Ylan Segal

Ruby Implicit `to_proc`

Ruby’s blocks are one of the language features I like the most. The make iterating on collections extremely easy.

1
2
[1, 2, 3].map { |n| n.to_s }
=> ["1", "2", "3"]

You can shorten the (already short!) syntax above, like so:

1
2
[1, 2, 3].map &:to_s
=> ["1", "2", "3"]

The above is implicitly calling to_proc on the symbol. This es extremely handy, when you are calling the same method on each object. However, it can also be useful to call a method with each object as an argument:

1
2
3
4
5
6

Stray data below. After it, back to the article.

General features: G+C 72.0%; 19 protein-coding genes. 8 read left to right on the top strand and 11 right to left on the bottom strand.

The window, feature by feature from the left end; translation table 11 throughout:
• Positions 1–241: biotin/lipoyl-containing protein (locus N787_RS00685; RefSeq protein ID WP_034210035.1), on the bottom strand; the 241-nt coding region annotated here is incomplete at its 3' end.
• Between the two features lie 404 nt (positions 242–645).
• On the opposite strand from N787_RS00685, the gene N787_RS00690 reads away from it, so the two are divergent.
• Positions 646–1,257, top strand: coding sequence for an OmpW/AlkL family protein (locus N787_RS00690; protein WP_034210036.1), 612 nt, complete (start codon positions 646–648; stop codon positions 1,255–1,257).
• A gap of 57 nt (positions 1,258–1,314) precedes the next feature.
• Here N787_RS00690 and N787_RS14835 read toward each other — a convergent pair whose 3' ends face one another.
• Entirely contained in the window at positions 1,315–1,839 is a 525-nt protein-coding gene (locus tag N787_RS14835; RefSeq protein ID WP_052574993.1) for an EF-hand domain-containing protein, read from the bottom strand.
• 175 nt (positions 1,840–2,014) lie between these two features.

7
def fancy_formatvalue)
 "==::[[#{value}]]::=="
end

['1', '3', 'a'].map &method(:fancy_format)

=> ["==::[[1]]::==", "==::[[3]]::==", "==::[[a]]::=="]

In addition, note that the number of arguments yielded to the method, depends on what the original implementation is. For hashes, this is especially useful:

1
2
3
4
5
6
7
8
9
10
11
def fancy_format(key, value)
  puts "==::[[#{key} - #{value}]]::=="
end

ball = { color: 'red', size: 'large', type: 'bouncy' }


>> ball.each &method(:fancy_format)
==::[[color - red]]::==
==::[[size - large]]::==
==::[[type - bouncy]]::==